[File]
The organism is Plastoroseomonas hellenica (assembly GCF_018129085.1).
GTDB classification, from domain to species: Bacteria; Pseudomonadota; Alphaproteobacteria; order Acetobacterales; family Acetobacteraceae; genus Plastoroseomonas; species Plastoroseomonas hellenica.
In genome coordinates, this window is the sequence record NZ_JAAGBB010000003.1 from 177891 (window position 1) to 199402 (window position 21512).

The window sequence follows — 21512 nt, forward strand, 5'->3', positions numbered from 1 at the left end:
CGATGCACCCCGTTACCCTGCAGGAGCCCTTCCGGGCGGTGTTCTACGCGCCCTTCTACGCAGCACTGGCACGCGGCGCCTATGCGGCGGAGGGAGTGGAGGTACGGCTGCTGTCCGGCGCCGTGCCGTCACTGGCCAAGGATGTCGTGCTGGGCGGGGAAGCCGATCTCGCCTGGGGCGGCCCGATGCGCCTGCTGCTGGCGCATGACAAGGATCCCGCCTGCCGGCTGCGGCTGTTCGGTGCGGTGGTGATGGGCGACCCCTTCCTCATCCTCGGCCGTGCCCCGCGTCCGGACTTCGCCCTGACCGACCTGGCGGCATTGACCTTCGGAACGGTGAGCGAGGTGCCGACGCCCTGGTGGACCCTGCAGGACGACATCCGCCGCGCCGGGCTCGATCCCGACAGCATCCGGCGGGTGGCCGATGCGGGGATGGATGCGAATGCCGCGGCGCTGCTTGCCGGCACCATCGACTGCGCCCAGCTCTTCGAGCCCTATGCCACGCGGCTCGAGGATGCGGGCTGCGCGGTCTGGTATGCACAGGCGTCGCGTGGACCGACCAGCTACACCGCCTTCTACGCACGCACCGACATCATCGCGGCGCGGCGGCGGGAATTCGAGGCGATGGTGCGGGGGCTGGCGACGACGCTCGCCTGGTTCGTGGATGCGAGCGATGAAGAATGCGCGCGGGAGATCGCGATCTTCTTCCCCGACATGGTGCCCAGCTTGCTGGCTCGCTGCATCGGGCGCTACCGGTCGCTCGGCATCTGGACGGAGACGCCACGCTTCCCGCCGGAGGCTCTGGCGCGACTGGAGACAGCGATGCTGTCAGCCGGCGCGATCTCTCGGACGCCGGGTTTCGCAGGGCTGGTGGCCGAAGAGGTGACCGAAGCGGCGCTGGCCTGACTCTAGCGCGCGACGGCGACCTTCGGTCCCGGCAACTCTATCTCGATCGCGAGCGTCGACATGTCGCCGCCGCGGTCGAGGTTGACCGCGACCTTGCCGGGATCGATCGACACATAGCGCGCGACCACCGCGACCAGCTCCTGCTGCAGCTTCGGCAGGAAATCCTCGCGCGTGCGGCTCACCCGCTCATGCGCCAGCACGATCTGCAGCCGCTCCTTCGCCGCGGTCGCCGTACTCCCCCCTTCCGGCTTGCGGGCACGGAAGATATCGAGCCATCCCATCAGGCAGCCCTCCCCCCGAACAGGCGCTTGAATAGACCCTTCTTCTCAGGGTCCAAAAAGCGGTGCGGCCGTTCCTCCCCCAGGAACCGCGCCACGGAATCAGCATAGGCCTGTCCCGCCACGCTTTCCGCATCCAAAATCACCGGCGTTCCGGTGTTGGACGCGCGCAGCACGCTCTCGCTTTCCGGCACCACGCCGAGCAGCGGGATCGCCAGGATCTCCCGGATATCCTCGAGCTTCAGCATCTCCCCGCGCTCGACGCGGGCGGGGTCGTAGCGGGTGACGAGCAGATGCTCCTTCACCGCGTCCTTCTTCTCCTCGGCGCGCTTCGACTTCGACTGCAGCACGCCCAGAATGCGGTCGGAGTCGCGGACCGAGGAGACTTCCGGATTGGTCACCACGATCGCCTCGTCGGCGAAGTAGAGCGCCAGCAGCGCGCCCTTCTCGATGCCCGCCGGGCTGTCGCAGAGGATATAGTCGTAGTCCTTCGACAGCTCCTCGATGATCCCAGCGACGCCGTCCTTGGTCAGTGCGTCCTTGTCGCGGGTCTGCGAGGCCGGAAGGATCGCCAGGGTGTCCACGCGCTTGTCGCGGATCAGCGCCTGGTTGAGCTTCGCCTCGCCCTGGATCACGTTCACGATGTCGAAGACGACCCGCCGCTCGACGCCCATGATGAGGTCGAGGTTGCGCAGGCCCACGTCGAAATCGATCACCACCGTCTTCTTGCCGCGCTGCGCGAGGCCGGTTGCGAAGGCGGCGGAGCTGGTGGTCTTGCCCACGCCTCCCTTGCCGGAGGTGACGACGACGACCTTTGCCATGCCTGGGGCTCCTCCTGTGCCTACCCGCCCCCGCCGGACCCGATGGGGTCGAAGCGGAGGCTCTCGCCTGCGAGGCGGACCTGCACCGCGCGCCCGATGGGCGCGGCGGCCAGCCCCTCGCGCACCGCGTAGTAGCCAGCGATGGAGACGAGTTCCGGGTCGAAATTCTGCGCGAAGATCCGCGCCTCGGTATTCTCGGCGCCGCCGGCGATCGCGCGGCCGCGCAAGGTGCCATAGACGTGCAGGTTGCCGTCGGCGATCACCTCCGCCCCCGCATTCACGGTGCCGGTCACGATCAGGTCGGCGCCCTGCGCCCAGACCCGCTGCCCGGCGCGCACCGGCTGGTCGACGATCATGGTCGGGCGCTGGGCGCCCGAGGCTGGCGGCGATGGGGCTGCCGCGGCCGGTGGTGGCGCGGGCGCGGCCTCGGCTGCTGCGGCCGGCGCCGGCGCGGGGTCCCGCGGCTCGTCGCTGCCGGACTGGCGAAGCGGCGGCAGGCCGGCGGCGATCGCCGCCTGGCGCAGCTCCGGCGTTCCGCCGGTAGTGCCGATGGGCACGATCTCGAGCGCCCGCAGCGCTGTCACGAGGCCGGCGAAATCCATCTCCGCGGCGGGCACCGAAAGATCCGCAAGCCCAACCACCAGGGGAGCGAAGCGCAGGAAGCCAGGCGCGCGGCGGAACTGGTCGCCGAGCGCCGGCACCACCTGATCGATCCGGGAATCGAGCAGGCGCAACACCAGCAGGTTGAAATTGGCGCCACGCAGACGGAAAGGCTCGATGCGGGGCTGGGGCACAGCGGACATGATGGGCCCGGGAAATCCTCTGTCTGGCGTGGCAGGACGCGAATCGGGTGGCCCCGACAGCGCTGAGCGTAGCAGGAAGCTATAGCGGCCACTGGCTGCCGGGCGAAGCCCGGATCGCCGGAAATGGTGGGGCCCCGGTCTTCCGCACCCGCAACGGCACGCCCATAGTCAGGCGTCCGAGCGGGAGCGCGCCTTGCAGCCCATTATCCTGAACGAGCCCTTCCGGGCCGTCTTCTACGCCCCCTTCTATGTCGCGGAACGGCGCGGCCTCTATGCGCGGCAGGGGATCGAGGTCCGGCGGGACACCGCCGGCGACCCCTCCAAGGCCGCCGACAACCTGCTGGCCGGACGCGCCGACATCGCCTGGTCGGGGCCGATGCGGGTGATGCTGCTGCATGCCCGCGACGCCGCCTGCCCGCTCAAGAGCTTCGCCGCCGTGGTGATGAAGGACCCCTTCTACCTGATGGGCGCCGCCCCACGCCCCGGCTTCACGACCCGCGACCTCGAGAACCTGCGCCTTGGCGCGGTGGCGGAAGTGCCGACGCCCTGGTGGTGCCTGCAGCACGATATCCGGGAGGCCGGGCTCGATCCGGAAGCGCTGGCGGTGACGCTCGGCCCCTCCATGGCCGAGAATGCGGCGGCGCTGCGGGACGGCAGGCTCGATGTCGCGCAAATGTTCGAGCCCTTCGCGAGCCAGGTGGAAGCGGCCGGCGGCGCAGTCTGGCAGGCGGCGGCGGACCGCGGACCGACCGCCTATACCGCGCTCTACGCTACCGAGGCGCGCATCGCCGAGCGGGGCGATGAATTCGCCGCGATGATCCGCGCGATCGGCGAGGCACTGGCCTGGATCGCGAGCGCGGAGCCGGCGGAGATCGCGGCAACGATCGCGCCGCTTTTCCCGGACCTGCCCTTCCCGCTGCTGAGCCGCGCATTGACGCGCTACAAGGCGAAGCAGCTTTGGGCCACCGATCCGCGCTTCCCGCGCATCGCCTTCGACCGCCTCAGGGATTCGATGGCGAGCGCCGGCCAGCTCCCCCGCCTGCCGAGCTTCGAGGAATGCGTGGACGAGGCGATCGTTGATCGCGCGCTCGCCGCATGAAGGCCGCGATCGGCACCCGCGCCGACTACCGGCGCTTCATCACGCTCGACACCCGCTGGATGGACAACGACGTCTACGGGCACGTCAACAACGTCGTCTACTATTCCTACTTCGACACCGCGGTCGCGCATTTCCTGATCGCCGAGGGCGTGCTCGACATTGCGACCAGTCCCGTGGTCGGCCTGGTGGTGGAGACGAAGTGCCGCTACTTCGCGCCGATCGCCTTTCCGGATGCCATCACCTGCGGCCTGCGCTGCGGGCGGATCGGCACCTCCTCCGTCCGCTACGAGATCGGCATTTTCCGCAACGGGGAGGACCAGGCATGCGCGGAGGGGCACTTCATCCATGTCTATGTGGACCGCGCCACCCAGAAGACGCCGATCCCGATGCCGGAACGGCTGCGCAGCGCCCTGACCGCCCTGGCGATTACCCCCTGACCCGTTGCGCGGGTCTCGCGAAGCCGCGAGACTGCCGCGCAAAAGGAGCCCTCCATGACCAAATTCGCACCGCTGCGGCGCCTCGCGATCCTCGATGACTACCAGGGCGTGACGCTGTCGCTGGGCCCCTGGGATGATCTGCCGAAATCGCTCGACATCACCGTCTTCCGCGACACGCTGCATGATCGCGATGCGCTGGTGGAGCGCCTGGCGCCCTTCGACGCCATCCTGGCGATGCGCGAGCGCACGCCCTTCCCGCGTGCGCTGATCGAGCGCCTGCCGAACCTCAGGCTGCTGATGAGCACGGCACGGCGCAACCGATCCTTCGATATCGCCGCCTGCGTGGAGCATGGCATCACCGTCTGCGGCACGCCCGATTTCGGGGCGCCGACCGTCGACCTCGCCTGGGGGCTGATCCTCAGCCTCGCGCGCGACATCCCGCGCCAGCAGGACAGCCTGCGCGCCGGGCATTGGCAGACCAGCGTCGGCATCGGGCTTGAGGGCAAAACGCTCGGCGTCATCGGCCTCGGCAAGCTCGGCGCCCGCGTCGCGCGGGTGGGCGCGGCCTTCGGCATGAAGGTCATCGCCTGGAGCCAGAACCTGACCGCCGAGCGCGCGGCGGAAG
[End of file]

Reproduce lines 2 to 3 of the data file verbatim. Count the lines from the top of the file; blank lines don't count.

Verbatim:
GTDB classification, from domain to species: Bacteria; Pseudomonadota; Alphaproteobacteria; order Acetobacterales; family Acetobacteraceae; genus Plastoroseomonas; species Plastoroseomonas hellenica.
In genome coordinates, this window is the sequence record NZ_JAAGBB010000003.1 from 177891 (window position 1) to 199402 (window position 21512).